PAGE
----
The extraction and processing of copper and cobalt in the African Copperbelt in the Democratic Republic of Congo have led to substantial environmental pollution, causing concerns about possible adverse effects on human health, including birth defects. In the present study, the authors report three neonates with clinically diagnosed holoprosencephaly who were part of a case-control study performed in Lubumbashi between February 2013 and February 2015. One mother had a high concentration of uranium in urine, and high manganese concentrations were found in blood of another mother and in cord blood of one infant. Two of the three fathers had a mining-related job.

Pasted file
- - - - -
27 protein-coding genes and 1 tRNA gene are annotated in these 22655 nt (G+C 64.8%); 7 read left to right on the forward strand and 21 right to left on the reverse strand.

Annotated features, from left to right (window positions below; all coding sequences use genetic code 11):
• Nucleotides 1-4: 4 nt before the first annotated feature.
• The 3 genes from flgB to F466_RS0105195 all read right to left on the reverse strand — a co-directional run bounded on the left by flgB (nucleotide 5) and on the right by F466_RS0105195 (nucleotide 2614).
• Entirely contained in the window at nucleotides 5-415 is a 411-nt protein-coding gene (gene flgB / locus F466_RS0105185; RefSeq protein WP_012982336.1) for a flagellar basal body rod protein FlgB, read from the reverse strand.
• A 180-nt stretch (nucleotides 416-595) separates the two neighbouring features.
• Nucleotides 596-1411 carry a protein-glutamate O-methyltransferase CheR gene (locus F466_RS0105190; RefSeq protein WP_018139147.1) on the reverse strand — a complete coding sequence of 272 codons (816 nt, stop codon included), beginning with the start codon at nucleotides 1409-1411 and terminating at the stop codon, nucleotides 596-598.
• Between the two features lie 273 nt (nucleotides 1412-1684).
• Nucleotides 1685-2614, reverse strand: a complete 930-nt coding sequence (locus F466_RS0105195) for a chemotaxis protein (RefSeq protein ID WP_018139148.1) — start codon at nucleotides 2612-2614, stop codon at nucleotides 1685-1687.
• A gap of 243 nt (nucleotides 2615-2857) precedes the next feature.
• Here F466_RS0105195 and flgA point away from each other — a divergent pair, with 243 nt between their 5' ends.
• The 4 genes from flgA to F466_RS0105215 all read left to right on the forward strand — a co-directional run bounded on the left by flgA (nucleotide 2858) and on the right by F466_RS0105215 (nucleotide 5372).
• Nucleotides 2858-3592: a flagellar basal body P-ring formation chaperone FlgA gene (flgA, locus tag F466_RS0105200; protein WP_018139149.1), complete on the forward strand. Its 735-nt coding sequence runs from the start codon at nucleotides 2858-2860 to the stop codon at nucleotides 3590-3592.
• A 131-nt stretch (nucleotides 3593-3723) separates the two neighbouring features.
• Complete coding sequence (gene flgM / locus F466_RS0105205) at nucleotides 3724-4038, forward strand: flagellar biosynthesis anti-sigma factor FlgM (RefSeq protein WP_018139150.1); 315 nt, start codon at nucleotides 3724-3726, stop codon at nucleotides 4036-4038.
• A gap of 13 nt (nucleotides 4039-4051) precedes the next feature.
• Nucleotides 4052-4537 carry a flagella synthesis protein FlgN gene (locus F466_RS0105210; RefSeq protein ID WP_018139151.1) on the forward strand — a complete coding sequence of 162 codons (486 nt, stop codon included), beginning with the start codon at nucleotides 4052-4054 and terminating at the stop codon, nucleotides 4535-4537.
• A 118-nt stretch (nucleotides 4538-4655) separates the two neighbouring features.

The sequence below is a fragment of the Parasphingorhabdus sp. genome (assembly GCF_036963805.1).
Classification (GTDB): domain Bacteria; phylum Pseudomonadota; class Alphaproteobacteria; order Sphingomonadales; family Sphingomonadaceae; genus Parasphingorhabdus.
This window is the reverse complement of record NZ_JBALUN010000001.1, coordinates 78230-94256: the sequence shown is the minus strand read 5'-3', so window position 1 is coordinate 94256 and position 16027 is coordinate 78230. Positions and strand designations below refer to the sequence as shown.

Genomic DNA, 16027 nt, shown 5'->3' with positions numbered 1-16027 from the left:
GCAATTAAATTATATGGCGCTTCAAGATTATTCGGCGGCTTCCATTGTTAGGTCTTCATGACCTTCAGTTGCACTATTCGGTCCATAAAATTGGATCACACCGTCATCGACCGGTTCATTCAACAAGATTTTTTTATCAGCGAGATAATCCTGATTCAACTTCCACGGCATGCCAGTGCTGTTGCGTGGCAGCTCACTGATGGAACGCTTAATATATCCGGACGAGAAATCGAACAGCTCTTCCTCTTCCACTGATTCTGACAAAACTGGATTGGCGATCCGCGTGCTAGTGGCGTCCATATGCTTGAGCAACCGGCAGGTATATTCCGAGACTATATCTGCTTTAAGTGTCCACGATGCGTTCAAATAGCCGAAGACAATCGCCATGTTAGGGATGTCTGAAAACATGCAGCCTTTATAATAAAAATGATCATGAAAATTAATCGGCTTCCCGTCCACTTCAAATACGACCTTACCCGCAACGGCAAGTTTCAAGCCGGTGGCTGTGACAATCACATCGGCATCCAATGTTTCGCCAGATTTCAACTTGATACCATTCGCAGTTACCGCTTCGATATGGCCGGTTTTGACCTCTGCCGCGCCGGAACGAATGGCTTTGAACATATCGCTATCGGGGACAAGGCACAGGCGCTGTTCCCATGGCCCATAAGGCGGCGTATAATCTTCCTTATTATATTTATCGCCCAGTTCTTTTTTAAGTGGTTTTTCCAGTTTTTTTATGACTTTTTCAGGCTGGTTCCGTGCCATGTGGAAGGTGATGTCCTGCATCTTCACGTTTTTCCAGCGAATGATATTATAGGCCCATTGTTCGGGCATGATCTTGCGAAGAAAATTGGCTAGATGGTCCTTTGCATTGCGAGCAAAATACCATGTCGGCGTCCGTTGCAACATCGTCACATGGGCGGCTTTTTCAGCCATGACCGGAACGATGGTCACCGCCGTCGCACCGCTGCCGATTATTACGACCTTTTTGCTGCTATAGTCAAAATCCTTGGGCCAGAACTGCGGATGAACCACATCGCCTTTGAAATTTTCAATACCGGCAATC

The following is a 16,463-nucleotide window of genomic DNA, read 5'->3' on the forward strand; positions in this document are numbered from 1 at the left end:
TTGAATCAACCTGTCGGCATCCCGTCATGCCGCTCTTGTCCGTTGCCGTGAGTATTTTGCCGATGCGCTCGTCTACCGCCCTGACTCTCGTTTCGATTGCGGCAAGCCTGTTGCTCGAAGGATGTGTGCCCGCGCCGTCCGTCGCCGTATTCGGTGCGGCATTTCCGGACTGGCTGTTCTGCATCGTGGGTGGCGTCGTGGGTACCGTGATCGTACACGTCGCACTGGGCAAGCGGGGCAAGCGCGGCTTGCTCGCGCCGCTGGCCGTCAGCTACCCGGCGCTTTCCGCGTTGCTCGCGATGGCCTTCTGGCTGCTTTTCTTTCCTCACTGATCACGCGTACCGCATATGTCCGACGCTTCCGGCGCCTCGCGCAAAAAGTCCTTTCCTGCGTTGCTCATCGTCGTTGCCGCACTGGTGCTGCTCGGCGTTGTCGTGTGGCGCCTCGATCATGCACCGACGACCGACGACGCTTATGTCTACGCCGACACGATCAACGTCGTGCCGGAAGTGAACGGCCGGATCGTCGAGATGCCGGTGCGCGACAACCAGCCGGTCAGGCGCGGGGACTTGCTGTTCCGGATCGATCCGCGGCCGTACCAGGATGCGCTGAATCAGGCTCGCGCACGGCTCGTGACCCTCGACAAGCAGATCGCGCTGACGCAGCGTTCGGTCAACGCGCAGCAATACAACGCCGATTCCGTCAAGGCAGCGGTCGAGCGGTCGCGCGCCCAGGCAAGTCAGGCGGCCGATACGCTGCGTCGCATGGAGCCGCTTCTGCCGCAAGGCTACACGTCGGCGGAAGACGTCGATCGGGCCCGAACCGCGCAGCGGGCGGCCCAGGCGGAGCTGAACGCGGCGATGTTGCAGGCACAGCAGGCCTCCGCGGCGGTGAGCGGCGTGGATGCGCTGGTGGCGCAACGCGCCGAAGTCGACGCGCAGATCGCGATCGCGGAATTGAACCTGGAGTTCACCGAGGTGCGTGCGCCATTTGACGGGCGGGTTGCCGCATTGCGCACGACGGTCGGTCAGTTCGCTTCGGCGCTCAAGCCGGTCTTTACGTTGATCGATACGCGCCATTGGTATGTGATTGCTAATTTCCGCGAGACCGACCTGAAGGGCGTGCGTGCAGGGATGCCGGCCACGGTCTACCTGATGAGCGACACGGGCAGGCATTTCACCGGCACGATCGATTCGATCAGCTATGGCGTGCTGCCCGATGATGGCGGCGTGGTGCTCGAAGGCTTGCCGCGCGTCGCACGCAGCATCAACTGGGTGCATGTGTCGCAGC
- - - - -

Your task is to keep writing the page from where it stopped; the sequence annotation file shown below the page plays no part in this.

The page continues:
The authors hypothesise that these cases of holoprosencephaly were connected to mining-related pollution, possibly via epigenetic alterations induced by paternal occupational exposure to toxic metals.
Authors: Kayembe-Kitenge T, Kasole Lubala T, Musa Obadia P, Katoto Chimusa P, Katshiez Nawej C, Banza Lubaba Nkulu C, Devriendt K, Nemery B.
; Full Source: Birth Defects Research. 2019 Aug 16. doi: 10.1002/bdr2.1583. [Epub ahead of print]